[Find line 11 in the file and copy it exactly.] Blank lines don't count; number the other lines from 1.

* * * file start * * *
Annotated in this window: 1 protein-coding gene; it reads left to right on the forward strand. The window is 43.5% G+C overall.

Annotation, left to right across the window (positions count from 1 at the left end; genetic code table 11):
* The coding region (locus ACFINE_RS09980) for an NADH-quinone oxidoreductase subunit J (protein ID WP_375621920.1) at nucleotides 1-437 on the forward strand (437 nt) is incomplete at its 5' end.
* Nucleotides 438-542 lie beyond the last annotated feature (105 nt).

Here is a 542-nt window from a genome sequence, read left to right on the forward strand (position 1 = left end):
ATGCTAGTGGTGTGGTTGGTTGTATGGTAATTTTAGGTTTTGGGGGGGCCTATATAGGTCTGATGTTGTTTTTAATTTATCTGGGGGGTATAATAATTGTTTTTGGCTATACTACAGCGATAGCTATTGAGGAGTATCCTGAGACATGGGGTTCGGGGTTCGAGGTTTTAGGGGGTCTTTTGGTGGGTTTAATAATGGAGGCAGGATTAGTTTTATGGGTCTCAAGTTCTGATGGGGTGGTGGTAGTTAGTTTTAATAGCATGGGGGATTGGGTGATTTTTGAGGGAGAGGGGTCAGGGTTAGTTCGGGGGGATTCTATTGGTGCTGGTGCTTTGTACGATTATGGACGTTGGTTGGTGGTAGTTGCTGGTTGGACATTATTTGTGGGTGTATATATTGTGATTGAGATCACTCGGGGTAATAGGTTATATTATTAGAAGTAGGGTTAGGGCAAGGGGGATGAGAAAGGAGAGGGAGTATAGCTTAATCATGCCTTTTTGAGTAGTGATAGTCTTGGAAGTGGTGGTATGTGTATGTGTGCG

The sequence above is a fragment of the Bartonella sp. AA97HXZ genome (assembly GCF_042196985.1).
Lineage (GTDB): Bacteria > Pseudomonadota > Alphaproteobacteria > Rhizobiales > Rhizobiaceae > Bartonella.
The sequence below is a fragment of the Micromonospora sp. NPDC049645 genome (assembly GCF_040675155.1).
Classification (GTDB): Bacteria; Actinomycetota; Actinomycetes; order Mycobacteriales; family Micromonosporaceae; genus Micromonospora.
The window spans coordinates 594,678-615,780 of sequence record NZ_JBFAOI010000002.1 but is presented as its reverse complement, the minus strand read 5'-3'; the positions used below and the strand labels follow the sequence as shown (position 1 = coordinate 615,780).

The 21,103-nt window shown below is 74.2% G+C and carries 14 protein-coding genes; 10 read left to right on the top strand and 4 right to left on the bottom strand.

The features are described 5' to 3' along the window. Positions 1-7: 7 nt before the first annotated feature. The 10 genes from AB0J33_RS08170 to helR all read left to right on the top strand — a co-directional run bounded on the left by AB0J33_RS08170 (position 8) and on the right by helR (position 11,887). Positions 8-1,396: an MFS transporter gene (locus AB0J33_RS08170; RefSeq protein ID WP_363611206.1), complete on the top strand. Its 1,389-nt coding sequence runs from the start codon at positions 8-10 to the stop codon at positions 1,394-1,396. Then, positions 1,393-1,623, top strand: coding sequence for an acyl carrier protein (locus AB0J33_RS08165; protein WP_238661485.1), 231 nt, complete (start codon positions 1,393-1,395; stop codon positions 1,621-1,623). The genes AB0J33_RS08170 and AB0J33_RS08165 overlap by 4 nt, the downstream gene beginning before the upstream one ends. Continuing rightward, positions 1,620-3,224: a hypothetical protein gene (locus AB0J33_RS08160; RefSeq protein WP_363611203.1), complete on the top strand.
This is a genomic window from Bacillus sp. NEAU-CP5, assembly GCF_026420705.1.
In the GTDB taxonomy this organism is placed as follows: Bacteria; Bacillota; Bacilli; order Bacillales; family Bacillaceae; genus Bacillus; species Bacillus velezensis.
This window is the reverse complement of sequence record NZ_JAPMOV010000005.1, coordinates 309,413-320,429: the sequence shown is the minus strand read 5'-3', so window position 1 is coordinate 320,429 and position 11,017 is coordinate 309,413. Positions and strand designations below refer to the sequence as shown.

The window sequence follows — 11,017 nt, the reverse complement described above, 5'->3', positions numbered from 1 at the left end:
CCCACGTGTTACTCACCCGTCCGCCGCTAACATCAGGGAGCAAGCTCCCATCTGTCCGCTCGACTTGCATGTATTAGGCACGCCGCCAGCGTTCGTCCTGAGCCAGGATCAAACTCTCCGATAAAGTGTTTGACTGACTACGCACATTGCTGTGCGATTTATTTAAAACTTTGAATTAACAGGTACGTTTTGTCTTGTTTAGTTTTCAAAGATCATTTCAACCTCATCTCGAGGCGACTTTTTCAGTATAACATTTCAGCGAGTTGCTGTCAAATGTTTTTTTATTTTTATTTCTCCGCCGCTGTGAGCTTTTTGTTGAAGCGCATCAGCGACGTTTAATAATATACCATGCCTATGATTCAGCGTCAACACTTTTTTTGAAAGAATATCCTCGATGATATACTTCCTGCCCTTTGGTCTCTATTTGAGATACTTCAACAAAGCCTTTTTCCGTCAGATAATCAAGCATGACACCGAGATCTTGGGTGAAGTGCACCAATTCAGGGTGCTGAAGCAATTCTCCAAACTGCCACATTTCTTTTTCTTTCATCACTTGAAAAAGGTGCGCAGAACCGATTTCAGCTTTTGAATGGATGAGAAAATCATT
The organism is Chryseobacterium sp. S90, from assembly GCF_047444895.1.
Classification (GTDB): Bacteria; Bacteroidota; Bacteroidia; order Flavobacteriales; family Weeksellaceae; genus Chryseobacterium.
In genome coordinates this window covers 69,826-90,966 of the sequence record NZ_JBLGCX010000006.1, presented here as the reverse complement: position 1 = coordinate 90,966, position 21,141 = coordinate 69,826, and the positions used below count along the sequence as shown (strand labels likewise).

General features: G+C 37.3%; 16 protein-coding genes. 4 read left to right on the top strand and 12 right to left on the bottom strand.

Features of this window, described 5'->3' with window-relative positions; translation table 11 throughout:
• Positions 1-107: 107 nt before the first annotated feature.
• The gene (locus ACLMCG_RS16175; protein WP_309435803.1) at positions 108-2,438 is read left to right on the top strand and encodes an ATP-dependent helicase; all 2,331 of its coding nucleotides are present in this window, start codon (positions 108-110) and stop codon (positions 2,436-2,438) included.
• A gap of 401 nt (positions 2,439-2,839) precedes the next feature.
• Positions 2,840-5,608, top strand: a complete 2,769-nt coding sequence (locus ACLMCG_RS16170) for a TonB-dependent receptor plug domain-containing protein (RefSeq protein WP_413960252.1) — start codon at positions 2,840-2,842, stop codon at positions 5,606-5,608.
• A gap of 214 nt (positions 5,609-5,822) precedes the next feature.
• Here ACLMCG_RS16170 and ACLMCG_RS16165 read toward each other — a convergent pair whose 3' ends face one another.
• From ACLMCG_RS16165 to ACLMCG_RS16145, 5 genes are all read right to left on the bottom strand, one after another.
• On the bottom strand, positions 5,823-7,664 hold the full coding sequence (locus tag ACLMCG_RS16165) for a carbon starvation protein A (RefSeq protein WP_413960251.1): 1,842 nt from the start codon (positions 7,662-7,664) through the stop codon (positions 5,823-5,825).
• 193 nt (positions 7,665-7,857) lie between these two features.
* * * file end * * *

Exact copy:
The window spans coordinates 594,678-615,780 of sequence record NZ_JBFAOI010000002.1 but is presented as its reverse complement, the minus strand read 5'-3'; the positions used below and the strand labels follow the sequence as shown (position 1 = coordinate 615,780).